Insights into how pre-existing antibodies limit the efficacy of gene therapy, may pave the way for strategies to circumvent the problem. One conceivable strategy may be to pre-coat Ad5 vectors with an antibody engineered to ignore both C1q and TRIM21, such as P329A/H433A, or simply use a Fab fragment. Using an in vitro competition assay, where Ad5 infection was measured in the presence of a constant amount of rh9C12 IgG1 and increasingly higher concentrations of rh9C12-P329A/H433A or Fab, both strategies were shown to interfere with complement mediated neutralization at low concentrations (18). In contrast, much higher concentrations of the competitors were required to prevent TRIM21 mediated neutralization. This reflects that TRIM21 neutralization only requires a few antibodies bound to the virus to be effective (44), while efficient C1C4 neutralization requires higher antibody coating levels (18). When WT mice where infected with Ad5 carrying the luciferase transgene in the presence of a 1000-fold excess of a rh9C12 derived Fab fragment, a 10-fold improvement in transgene expression was observed. Importantly, the Fab pre-coating strategy also diminished the polyclonal antibody response toward the vector when administered intramuscularly to naïve mice, suggesting that this strategy could also prevent a protective antibody response during repeated vector dosing.

As hexon is the primary immunogen to which antibodies is generated, rh9C12 that binds to the apex of the hexon trimer spike (61), may be particularly well suited for such pre-coating. Indeed, shielding the Ad5 surface with a trivalent 9C12 scFv with high avidity has been used in combination with targeted designed ankyrin repeat proteins (DARPin's) binding to the fiber knob of an Ad5 vector (110). The DARPin units block CAR mediated uptake and re-targeted the vector to HER2 or EGFR positive tumor cells in mice (110, 111). This combination strategy improved the tumor to liver localization ratio of the Ad5 vector and circumvented intracellular neutralization by TRIM21, thus significantly boosting transgene expression.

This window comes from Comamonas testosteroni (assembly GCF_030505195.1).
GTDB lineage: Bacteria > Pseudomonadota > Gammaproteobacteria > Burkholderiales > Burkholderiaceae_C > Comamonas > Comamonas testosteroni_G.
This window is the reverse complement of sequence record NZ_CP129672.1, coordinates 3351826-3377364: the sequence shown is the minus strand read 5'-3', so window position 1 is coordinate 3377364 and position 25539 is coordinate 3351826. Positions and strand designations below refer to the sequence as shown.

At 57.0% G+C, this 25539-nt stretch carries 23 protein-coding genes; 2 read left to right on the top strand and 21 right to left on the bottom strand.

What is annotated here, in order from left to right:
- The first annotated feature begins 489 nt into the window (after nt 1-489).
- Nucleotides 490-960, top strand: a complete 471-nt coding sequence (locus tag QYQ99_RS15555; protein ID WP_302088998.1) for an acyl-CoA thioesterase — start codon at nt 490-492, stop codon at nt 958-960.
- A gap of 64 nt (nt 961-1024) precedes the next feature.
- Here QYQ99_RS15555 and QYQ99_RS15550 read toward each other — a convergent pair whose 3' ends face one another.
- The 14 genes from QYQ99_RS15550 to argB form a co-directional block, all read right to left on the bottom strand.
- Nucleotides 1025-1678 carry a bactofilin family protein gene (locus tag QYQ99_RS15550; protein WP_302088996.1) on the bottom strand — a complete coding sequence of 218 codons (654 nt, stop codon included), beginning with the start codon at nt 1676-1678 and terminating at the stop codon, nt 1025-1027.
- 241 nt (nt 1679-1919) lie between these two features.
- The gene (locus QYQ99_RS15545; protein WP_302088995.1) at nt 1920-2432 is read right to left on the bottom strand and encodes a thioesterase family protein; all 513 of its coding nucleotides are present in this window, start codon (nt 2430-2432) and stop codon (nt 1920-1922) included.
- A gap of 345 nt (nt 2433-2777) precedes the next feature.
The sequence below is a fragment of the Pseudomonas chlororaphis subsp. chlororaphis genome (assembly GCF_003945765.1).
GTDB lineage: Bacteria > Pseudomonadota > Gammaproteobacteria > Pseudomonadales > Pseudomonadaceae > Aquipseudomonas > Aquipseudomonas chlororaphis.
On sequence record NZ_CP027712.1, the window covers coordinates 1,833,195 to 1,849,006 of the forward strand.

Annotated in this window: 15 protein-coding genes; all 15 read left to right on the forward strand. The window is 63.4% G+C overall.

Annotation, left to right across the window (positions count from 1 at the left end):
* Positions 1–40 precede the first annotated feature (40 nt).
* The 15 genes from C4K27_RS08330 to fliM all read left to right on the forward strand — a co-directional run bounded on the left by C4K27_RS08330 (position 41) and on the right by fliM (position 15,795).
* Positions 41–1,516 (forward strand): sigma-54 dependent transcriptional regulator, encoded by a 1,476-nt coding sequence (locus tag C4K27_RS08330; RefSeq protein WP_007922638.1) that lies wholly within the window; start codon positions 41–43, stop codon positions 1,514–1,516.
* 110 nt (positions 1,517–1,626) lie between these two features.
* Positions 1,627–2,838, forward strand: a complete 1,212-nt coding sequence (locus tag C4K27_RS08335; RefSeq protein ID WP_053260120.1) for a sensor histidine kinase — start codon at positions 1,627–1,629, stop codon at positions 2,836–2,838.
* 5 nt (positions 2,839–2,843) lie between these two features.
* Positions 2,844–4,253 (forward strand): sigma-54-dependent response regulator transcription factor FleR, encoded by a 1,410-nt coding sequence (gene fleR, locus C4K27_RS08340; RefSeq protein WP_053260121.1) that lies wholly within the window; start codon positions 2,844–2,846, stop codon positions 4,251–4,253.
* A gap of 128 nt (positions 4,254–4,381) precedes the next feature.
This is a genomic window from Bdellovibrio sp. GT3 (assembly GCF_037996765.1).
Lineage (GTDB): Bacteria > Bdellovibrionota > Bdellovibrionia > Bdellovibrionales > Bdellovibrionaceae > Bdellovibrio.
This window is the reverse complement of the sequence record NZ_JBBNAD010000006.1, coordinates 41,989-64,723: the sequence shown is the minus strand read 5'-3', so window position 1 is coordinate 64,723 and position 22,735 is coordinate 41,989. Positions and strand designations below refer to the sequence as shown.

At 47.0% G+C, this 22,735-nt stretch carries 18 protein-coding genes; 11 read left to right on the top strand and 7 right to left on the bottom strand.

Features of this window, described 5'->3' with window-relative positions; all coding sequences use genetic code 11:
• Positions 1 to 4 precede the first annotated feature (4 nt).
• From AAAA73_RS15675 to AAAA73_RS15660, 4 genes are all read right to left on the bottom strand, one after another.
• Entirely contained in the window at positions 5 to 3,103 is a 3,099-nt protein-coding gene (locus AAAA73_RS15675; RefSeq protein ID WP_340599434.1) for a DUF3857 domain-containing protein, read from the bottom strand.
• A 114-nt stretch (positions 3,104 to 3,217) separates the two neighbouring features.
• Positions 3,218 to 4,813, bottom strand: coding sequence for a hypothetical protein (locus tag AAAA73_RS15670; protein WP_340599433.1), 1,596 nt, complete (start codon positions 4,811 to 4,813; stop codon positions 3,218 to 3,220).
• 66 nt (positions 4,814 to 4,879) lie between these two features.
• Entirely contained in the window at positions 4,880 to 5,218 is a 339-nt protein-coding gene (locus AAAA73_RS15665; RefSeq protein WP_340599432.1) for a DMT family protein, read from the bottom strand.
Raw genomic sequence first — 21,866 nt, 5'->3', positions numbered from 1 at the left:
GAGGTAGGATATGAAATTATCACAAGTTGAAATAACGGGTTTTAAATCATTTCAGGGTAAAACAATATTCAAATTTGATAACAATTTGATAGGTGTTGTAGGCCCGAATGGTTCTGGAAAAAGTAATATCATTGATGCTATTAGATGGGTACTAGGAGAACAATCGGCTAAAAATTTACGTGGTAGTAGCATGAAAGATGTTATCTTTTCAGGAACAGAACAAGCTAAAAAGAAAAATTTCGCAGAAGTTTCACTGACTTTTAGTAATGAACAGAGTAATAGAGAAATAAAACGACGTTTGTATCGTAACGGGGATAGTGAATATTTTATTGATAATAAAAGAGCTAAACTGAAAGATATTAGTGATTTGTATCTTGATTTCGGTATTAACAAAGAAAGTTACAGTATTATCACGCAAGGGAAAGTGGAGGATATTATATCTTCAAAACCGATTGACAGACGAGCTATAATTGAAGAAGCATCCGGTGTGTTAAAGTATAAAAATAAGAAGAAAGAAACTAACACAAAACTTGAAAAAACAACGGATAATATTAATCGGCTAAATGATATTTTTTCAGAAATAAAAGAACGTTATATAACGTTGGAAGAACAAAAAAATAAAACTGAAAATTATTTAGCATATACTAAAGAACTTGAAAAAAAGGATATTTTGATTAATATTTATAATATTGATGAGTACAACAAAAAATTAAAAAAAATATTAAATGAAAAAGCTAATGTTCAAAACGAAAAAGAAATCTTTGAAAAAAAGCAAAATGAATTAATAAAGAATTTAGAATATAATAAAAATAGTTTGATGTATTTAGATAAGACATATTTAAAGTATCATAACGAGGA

Concluding Remarks

The role of TRIM21 as a high affinity cytosolic Fc receptor has grown in significance in both disease and therapy. The use of genetic KO of TRIM21, both in vitro and in mice, together with specific KO of the interaction on the protein level using engineered antibody variants have solidified the role of TRIM21 as a positive immune regulator whose activity is strictly dependent on detection of cytosolic antibody-virus complexes (19). It should be noted however, that TRIM21 has also been implicated in both positive and negative regulation of innate signaling independent of antibody binding (112117). Furthermore, the identification of TRIM21 as a major player in antibody mediated block to gene therapy, together with the effect of complement factors C1 and C4, have inspired strategies to shield Ad5 gene delivery vectors from pre-existing immunity (19, 110). The finding that such shielding strategies limit immune responses to the vector should be of particular interest in cases where repeated administrations are needed.

Moreover, the remarkable ability of TRIM21 to engage three different antibody isotypes (7, 43) is in sharp contrast to other Fc receptors that are highly selective in regard to both isotype and subclass binding properties. Early primary immune responses to infections are dominated by IgM while IgG emerges later and in secondary responses upon re-infection. The IgG response is initiated by IgG3 followed by IgG1, both of which are considered anti-viral subclasses (118121). However, how each of the four human IgG subclasses activate TRIM21 in the cytosol when bound to viruses has yet to be addressed in detail. Furthermore, since TRIM21 may synergize with the complement system, it will be important to fully understand how anti-viral immunity is orchestrated by different antibody isotypes and subclasses in the absence and presence of C1/C4.